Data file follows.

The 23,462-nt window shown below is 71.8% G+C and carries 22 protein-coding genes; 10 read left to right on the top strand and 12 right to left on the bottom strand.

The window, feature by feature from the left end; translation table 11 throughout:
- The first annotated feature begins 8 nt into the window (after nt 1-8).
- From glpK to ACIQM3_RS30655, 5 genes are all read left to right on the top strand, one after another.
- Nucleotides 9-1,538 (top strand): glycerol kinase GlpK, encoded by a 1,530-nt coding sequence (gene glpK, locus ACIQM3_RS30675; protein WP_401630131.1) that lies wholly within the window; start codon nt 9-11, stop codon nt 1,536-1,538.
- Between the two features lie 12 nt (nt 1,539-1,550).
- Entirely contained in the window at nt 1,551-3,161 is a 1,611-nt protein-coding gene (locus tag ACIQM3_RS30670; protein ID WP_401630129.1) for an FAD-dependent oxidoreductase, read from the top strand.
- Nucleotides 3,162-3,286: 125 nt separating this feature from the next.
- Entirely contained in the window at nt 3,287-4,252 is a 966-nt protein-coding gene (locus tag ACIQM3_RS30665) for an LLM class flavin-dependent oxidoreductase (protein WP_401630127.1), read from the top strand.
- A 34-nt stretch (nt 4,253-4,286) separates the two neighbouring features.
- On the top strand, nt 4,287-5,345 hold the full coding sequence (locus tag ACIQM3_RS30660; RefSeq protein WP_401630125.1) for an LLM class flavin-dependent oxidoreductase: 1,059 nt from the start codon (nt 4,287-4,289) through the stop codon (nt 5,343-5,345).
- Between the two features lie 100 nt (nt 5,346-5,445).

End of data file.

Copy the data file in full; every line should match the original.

The 23,462-nt window shown below is 71.8% G+C and carries 22 protein-coding genes; 10 read left to right on the top strand and 12 right to left on the bottom strand.

The window, feature by feature from the left end; translation table 11 throughout:
- The first annotated feature begins 8 nt into the window (after nt 1-8).
- From glpK to ACIQM3_RS30655, 5 genes are all read left to right on the top strand, one after another.
- Nucleotides 9-1,538 (top strand): glycerol kinase GlpK, encoded by a 1,530-nt coding sequence (gene glpK, locus ACIQM3_RS30675; protein WP_401630131.1) that lies wholly within the window; start codon nt 9-11, stop codon nt 1,536-1,538.
- Between the two features lie 12 nt (nt 1,539-1,550).
- Entirely contained in the window at nt 1,551-3,161 is a 1,611-nt protein-coding gene (locus tag ACIQM3_RS30670; protein ID WP_401630129.1) for an FAD-dependent oxidoreductase, read from the top strand.
- Nucleotides 3,162-3,286: 125 nt separating this feature from the next.
- Entirely contained in the window at nt 3,287-4,252 is a 966-nt protein-coding gene (locus tag ACIQM3_RS30665) for an LLM class flavin-dependent oxidoreductase (protein WP_401630127.1), read from the top strand.
- A 34-nt stretch (nt 4,253-4,286) separates the two neighbouring features.
- On the top strand, nt 4,287-5,345 hold the full coding sequence (locus tag ACIQM3_RS30660; RefSeq protein WP_401630125.1) for an LLM class flavin-dependent oxidoreductase: 1,059 nt from the start codon (nt 4,287-4,289) through the stop codon (nt 5,343-5,345).
- Between the two features lie 100 nt (nt 5,346-5,445).